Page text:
related events etc. but also the literary stories of those of us at Forum and perhaps those of you
outside of Forum because, as the name implies, Forum isn’t some august institution that gives
a platform to only the anointed few — it’s a place for the CCSF community to be heard. Soon
Boeotia will be under the stewardship of someone else, but there is much to be blogged before
then so stay tuned.
And really, where else would you go for your Halloween-themed literary events? Yes, music, refreshments as well as Joseph Lease, Seth Harwood, Paul Roccanova, our own Kwame Opoku-Duku III live and in person. Plus a Halloween game or two with what will undoubtedly be fabulous prizes, perhaps a costume contest and an open mic so check it out.
Thanks to Dillon Petrillo for the flyer.
It has been a slightly slow start to the fall semester here at Boeotia but that should be changing soon. It is important to note, however, that the deadline for submissions for the fall issue of Forum is fast approaching. As you may have surmised that deadline is this Saturday, the first of October, so get those poems, stories, photographs, paintings and whatever else in!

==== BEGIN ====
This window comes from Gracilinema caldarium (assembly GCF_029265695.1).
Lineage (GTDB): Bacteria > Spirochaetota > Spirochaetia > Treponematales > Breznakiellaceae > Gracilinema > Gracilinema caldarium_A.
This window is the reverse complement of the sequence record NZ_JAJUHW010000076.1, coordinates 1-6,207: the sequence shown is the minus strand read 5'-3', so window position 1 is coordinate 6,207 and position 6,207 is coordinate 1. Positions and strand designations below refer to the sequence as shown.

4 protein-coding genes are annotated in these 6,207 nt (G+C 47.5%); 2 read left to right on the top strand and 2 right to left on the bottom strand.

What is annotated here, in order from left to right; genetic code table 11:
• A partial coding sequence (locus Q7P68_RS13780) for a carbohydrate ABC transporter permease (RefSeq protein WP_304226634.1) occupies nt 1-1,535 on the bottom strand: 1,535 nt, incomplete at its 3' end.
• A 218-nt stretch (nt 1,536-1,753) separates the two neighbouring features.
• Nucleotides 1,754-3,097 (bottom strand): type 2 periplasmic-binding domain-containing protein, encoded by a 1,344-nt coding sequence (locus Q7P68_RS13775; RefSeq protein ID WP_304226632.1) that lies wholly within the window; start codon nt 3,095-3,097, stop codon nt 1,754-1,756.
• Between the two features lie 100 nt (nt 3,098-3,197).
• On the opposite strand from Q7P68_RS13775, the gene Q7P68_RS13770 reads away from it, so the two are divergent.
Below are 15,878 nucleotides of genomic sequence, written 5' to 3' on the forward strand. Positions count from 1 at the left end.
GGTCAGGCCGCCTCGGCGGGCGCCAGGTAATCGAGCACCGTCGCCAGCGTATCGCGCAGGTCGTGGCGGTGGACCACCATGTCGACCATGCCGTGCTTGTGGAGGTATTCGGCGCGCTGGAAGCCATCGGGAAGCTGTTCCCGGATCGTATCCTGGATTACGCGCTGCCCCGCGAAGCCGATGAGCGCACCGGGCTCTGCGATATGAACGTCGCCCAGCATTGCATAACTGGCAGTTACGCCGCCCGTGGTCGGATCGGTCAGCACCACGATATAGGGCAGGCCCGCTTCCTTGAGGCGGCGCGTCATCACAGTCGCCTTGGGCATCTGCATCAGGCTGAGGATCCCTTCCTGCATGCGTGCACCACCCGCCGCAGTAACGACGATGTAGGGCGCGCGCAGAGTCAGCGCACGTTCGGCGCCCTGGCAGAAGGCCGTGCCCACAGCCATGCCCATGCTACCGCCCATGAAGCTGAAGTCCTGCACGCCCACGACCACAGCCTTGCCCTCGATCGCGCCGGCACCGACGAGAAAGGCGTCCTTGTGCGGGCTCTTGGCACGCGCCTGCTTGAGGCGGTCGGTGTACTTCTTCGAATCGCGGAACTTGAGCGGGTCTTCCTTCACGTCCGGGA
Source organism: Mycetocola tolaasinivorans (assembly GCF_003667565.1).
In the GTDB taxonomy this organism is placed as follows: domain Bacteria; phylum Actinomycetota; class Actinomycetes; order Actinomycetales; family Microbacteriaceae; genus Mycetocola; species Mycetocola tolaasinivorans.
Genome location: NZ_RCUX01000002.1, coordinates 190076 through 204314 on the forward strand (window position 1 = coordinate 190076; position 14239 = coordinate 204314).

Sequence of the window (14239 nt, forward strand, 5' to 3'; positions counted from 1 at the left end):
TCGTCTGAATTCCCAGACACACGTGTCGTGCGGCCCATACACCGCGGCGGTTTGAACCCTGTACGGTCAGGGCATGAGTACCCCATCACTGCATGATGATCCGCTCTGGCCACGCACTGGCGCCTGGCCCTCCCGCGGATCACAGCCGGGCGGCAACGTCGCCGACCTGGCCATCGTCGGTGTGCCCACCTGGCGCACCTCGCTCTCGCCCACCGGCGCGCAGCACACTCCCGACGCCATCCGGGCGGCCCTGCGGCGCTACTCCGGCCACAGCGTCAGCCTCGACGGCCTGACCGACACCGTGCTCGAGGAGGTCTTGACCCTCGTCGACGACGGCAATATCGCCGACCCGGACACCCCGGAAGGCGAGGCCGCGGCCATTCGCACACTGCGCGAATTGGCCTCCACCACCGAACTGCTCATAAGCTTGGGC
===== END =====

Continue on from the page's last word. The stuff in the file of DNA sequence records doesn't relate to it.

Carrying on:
Further submission information is available here.
Please join us to celebrate this semester’s issue of Forum, CCSF’s literary magazine, hot off the press! Come to the reading and check out the stunning cover of this edition, which features work by CCSF faculty, students and staff [past and present].
Wednesday May 18 5-8pm
Visual Arts 114
Light refreshments will be served. Copies of the new issue [as well as back issues] will be for sale.
See you there!